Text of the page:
This is how you should be eating if you're trying to have a baby
A little bit like romance in general, I find that getting pregnant can be one of those things that become more elusive the more you want it. A loving couple can hammer away at each other for months and years to no avail, yet so many children are born into this world on the back of a drunken bathroom encounter where one person moved around too much and the usually-sound structural integrity of latex had a sudden and tragic lapse.
If you're one of the latter group, then click away: this article is not for you and your bizarrely fertile seed. Instead, if you're a hopeful parent out there who's trying to have a baby to the point they're thinking about IVF or adoption, then maybe this article will save you a whole lot of hassle in trying to will into existence your very own bundle of joy.
A study from the Human Nutrition Unit of the Universitat Rovira I Virgil in Spain has run the numbers, looking at men with slow swimmers, and they've concluded that if you're looking to impregnate your significant other, then you probably should be looking at eating more nuts.
Yep, that's right - the "the inclusion of nuts in a regular diet significantly improves the quality and function of human sperm". Can't really argue with that, can you?
To discover this, researchers at the university took 119 healthy men between the ages of 18 and 35, and over 14 weeks, were asked to stick to either a Western-style diet alongside 60 grams a day of mixed almonds, hazelnuts and walnuts, or go about their eating habits as they usually would without nuts.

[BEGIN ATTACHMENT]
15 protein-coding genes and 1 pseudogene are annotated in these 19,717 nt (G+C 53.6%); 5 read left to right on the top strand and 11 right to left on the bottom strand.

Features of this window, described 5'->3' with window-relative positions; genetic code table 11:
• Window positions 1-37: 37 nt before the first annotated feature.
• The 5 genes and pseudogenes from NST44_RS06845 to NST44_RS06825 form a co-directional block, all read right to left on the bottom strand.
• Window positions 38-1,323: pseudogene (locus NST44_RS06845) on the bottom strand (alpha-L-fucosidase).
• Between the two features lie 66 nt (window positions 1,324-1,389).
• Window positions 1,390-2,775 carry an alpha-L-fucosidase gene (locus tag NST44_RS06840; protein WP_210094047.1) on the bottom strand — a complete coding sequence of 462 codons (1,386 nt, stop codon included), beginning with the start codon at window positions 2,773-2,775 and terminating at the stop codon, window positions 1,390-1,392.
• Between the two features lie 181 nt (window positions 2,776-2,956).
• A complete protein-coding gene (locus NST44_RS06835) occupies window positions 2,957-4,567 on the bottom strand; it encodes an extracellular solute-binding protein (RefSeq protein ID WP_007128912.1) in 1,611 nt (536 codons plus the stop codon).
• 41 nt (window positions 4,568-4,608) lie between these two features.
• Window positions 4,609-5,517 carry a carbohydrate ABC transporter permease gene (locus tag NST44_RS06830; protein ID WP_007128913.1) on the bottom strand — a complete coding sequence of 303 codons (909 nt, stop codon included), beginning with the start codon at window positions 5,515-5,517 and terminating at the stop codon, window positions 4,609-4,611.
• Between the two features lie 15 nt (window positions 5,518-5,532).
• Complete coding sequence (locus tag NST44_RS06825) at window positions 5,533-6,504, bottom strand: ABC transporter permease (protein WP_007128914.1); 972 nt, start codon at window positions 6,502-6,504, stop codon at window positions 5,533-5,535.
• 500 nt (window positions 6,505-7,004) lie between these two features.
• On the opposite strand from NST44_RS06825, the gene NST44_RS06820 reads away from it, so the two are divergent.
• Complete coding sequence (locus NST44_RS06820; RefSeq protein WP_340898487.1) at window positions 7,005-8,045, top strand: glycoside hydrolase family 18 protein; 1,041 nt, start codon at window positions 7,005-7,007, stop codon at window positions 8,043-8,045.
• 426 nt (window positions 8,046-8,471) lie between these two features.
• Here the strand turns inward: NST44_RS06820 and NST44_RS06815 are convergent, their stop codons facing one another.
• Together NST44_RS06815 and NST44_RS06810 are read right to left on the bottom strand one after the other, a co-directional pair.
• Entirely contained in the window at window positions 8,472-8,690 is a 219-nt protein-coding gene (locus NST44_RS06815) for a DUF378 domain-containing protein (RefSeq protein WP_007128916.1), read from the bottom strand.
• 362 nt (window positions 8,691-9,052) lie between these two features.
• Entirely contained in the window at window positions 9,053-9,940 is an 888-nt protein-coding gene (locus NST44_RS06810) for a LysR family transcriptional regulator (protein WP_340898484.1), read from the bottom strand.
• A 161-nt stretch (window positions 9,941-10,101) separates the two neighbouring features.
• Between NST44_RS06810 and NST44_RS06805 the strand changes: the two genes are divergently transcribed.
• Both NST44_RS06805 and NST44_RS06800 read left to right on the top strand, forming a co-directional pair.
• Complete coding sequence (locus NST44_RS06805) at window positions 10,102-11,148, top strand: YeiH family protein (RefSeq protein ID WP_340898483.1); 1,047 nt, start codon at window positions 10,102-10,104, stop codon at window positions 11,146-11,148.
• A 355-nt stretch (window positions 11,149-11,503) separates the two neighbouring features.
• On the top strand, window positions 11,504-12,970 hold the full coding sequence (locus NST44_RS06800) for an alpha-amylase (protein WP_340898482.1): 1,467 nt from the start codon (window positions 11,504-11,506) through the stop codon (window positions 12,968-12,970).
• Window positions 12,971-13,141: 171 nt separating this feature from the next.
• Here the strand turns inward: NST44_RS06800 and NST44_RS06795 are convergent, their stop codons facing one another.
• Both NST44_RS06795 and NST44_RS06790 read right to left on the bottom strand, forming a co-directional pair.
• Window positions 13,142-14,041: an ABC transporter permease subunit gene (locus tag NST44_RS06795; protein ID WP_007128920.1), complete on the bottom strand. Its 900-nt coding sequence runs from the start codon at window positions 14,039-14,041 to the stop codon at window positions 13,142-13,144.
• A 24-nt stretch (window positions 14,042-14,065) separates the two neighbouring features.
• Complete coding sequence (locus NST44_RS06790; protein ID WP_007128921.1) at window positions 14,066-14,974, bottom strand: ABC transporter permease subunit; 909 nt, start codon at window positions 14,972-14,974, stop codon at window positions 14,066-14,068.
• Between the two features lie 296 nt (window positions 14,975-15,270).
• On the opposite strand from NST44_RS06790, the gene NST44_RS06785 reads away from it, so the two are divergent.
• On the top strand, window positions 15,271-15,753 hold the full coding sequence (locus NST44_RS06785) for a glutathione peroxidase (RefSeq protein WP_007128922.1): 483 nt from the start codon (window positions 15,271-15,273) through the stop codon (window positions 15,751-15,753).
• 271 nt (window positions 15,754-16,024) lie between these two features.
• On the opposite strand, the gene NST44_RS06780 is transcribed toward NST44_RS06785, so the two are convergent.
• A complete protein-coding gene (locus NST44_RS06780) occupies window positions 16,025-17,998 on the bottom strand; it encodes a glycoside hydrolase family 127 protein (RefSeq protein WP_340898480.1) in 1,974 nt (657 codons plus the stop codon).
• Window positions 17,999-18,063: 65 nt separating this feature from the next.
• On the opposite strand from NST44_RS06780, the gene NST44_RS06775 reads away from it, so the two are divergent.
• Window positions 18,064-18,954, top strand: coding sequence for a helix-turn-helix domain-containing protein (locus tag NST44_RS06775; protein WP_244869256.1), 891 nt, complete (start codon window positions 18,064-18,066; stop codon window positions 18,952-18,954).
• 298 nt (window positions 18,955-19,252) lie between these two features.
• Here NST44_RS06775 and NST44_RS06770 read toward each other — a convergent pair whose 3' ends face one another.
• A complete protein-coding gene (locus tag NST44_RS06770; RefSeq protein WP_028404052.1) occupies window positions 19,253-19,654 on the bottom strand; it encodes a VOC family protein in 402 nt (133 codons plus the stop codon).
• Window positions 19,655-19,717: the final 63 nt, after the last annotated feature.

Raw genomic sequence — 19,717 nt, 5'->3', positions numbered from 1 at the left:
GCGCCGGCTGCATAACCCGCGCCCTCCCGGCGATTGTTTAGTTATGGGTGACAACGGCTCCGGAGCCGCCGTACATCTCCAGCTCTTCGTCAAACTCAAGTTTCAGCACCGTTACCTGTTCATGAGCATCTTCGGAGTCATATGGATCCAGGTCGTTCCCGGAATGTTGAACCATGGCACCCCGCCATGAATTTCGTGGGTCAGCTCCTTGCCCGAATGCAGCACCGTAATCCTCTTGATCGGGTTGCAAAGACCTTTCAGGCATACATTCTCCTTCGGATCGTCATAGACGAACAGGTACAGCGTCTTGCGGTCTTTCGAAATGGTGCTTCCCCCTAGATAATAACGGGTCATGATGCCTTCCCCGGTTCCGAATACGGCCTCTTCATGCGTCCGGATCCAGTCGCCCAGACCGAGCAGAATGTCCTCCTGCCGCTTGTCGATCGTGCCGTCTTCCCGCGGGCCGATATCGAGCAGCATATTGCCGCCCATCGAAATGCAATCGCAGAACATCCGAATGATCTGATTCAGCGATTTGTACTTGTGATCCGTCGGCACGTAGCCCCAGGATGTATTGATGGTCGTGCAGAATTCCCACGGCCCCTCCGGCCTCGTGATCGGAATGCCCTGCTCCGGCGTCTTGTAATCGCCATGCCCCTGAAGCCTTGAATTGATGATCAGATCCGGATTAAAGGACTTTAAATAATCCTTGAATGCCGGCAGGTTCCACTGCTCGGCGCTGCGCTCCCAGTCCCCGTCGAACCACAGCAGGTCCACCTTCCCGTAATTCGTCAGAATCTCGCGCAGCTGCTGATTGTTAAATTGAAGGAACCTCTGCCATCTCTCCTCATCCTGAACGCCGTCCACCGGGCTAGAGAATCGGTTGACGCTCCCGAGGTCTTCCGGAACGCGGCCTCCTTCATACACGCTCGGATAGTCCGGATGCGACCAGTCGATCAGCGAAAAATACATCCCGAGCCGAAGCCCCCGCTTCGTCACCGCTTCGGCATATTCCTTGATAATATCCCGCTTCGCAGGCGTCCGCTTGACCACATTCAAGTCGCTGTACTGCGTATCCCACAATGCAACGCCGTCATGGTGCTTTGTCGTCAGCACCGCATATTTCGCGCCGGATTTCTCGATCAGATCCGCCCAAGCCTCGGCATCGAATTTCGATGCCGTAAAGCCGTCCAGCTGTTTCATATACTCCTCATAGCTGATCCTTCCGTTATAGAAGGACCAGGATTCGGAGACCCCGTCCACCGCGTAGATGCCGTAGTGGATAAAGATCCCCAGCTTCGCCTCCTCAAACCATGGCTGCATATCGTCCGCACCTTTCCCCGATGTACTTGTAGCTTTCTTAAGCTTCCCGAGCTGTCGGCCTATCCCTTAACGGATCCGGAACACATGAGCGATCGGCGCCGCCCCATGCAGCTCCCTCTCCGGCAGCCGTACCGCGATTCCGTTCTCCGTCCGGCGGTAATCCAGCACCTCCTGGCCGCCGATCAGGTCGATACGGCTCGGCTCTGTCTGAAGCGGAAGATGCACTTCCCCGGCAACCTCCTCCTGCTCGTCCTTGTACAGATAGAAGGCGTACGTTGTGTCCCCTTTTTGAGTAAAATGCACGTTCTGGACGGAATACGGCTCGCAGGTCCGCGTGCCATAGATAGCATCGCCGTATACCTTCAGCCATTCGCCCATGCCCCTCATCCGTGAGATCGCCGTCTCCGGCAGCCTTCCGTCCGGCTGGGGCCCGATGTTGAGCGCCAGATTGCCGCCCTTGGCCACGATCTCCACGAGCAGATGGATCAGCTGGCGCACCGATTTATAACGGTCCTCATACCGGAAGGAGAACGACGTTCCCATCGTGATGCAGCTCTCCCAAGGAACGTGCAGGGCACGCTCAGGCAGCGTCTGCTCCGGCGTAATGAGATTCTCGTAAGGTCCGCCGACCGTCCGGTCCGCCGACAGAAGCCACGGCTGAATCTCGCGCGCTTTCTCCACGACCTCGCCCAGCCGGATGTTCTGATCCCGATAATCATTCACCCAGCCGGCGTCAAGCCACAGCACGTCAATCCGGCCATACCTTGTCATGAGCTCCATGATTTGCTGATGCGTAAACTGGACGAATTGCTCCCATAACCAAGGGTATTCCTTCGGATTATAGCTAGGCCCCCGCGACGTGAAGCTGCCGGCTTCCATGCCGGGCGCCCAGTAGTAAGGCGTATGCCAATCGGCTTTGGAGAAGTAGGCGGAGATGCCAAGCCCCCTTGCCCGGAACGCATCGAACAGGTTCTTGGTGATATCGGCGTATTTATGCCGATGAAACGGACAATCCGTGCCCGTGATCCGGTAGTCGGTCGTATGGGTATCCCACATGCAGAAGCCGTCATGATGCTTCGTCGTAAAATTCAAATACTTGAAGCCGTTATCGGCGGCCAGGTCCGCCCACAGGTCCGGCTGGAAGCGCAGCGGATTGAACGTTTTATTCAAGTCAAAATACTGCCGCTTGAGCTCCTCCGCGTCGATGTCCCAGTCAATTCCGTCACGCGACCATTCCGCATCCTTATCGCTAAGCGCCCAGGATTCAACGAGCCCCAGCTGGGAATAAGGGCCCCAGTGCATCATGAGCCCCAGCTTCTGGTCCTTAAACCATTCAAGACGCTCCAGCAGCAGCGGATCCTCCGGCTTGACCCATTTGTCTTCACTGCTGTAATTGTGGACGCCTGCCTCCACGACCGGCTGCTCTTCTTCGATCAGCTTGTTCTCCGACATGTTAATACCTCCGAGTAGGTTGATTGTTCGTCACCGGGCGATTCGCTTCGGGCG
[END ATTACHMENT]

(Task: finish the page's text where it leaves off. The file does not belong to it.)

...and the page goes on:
Before and after this 14-week period, blood and sperm samples were taken from the test subjects (hopefully not at the same time), and the difference in test subjects was immediately obvious: not only did the nut-eaters see an improvement of around 16 percent in their sperm count, but vitality and motility (a sperm cell's swimming ability) also went up by four and six percent, respectively.
Dr. Albert Salas-Huetos is one of the researchers on this study, and while he wasn't exactly saying that eating nuts were a viable alternative to IVF, for example, he was delighted with the outcome of the study's results, saying a healthy lifestyle was vital to bringing new life into the world.
"Based solely on the results of this study. But evidence is accumulating in the literature that healthy lifestyle changes such as following a healthy dietary pattern might help conception -- and of course, nuts are a key component of a Mediterranean healthy diet."
The world is full of old wives' tales about the best way to get pregnant, with many a hopeful mother sticking their legs in the air like a Thanksgiving turkey or eating McDonald's french fries in a desperate attempt to conceive, but if this study's anything to go by, then maybe instead of going crazy trying to have a baby, perhaps people should just go nuts.